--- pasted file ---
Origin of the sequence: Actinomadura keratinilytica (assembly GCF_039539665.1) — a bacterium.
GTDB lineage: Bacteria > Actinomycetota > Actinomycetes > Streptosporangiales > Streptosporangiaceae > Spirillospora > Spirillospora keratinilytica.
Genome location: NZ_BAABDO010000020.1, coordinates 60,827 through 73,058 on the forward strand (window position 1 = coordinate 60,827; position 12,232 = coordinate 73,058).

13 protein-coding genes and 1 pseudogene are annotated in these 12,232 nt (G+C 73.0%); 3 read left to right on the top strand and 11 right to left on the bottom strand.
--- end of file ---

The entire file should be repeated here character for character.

Origin of the sequence: Actinomadura keratinilytica (assembly GCF_039539665.1) — a bacterium.
GTDB lineage: Bacteria > Actinomycetota > Actinomycetes > Streptosporangiales > Streptosporangiaceae > Spirillospora > Spirillospora keratinilytica.
Genome location: NZ_BAABDO010000020.1, coordinates 60,827 through 73,058 on the forward strand (window position 1 = coordinate 60,827; position 12,232 = coordinate 73,058).

13 protein-coding genes and 1 pseudogene are annotated in these 12,232 nt (G+C 73.0%); 3 read left to right on the top strand and 11 right to left on the bottom strand.